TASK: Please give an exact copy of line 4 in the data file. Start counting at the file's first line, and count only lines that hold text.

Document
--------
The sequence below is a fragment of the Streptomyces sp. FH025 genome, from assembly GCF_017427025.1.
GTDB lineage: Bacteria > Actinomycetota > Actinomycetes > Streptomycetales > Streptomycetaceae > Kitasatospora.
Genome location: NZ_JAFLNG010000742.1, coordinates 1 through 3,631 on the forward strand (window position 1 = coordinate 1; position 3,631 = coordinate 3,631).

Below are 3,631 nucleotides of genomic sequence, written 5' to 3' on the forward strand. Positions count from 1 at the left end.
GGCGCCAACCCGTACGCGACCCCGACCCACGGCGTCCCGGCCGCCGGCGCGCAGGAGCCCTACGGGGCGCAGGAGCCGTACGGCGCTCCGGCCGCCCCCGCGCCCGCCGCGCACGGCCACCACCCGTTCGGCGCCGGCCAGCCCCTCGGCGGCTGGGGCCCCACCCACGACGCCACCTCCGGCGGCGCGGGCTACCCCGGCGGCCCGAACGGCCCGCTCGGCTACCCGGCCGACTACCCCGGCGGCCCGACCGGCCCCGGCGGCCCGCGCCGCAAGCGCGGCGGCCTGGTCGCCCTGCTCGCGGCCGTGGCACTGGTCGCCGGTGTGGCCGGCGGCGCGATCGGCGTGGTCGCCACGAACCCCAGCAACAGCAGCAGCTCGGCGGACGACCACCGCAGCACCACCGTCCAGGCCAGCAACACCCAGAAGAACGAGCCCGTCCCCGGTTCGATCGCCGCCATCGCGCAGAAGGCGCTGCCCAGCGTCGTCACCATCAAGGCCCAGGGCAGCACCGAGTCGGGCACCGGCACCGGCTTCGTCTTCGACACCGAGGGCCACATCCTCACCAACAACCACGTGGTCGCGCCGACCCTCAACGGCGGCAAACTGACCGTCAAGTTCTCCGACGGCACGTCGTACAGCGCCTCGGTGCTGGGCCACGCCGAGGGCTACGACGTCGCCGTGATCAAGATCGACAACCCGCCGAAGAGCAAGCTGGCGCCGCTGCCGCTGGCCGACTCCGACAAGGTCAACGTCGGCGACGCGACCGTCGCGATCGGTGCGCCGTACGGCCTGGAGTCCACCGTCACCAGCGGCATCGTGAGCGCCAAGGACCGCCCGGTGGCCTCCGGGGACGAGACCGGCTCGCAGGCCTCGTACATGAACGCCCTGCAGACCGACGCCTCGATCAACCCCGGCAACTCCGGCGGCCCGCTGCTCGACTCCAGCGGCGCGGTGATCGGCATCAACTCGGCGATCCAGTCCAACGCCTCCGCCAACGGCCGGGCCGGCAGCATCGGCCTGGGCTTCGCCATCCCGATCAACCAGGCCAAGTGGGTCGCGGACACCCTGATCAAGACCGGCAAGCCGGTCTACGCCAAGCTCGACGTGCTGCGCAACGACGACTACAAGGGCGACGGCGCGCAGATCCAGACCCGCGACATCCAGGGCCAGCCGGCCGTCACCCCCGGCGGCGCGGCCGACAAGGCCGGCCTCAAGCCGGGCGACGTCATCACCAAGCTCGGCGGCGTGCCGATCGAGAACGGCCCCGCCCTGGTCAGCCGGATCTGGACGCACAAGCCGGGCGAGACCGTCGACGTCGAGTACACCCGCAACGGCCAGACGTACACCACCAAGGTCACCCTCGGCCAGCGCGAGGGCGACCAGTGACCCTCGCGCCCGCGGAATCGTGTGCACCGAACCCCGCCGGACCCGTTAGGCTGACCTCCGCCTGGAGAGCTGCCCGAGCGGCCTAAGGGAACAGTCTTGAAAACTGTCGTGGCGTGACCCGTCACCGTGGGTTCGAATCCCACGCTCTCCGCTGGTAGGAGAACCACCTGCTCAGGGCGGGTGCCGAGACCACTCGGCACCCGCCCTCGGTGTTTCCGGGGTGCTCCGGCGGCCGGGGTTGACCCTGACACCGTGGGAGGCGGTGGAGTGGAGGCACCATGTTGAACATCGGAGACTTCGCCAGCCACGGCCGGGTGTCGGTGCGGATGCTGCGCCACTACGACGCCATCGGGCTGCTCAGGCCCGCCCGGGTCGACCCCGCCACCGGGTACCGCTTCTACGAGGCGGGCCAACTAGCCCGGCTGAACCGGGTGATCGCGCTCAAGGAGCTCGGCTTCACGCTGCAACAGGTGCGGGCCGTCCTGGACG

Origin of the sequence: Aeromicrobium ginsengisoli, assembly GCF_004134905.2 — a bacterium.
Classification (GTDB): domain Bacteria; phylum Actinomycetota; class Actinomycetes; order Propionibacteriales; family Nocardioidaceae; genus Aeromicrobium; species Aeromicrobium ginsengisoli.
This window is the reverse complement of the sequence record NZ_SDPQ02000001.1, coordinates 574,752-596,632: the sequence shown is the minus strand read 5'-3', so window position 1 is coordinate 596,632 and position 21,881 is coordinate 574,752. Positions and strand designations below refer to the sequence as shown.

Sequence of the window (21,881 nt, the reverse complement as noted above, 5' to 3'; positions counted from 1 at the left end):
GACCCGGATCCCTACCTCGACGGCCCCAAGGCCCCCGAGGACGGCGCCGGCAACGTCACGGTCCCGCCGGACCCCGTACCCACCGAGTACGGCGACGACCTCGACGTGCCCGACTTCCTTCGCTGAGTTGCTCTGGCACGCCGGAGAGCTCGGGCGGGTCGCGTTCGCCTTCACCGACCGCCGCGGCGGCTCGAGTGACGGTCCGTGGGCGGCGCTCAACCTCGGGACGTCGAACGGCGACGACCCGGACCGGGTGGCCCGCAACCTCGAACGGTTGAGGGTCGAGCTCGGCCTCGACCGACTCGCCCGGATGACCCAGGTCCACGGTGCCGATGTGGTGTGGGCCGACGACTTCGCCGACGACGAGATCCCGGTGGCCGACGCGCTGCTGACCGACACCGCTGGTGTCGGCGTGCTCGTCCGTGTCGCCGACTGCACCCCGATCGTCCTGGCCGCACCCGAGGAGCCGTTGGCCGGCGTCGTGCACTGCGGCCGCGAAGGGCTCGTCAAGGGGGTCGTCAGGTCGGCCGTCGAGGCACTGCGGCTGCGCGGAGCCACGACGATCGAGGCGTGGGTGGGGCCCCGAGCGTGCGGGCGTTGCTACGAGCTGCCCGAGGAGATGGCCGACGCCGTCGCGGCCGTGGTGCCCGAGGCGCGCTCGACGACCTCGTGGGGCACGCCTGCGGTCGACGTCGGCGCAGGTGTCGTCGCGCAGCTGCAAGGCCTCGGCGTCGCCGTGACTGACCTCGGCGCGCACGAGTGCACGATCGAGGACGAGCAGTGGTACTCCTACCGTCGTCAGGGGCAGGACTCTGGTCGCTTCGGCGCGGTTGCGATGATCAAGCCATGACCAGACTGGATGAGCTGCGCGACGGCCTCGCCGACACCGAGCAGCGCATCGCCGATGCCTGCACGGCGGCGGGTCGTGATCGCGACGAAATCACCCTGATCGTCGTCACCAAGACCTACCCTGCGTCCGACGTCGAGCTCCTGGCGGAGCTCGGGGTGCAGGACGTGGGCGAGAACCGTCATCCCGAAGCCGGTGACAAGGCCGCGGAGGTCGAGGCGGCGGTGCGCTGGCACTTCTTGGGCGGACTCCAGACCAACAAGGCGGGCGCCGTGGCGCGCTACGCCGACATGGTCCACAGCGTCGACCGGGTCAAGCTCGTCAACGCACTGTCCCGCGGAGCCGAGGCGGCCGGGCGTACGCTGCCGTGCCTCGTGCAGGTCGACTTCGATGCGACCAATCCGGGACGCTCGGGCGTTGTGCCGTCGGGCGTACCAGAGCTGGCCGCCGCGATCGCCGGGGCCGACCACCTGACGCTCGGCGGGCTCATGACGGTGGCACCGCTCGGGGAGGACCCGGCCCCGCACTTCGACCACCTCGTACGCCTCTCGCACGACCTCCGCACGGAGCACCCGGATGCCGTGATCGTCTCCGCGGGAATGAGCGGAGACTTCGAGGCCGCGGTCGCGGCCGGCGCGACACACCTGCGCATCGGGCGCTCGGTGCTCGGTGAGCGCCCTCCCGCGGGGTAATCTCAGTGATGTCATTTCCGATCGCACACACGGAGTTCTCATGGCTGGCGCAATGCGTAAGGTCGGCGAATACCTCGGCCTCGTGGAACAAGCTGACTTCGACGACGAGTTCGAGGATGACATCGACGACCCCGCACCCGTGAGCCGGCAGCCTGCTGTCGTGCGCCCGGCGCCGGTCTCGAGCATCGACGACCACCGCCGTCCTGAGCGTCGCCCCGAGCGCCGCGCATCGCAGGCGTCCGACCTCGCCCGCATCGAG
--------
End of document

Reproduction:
Below are 3,631 nucleotides of genomic sequence, written 5' to 3' on the forward strand. Positions count from 1 at the left end.